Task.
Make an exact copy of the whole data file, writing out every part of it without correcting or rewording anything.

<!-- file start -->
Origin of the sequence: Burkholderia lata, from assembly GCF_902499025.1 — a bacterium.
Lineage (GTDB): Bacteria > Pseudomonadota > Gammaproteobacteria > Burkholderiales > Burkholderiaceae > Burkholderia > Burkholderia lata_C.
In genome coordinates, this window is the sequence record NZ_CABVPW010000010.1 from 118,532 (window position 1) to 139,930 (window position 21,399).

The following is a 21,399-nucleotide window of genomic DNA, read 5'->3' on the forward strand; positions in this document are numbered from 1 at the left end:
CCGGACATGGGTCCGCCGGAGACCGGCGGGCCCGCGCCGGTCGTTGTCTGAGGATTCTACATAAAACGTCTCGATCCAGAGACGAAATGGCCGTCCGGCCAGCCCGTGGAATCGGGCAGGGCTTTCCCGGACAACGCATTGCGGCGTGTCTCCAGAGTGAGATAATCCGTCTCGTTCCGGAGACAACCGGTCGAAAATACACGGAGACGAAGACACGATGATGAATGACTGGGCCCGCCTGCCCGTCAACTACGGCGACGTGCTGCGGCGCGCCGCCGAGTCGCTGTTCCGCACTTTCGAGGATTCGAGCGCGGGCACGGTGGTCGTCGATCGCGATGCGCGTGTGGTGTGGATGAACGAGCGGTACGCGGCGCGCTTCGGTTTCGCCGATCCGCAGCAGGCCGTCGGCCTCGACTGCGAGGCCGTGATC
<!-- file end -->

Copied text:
Origin of the sequence: Burkholderia lata, from assembly GCF_902499025.1 — a bacterium.
Lineage (GTDB): Bacteria > Pseudomonadota > Gammaproteobacteria > Burkholderiales > Burkholderiaceae > Burkholderia > Burkholderia lata_C.
In genome coordinates, this window is the sequence record NZ_CABVPW010000010.1 from 118,532 (window position 1) to 139,930 (window position 21,399).

The following is a 21,399-nucleotide window of genomic DNA, read 5'->3' on the forward strand; positions in this document are numbered from 1 at the left end:
CCGGACATGGGTCCGCCGGAGACCGGCGGGCCCGCGCCGGTCGTTGTCTGAGGATTCTACATAAAACGTCTCGATCCAGAGACGAAATGGCCGTCCGGCCAGCCCGTGGAATCGGGCAGGGCTTTCCCGGACAACGCATTGCGGCGTGTCTCCAGAGTGAGATAATCCGTCTCGTTCCGGAGACAACCGGTCGAAAATACACGGAGACGAAGACACGATGATGAATGACTGGGCCCGCCTGCCCGTCAACTACGGCGACGTGCTGCGGCGCGCCGCCGAGTCGCTGTTCCGCACTTTCGAGGATTCGAGCGCGGGCACGGTGGTCGTCGATCGCGATGCGCGTGTGGTGTGGATGAACGAGCGGTACGCGGCGCGCTTCGGTTTCGCCGATCCGCAGCAGGCCGTCGGCCTCGACTGCGAGGCCGTGATC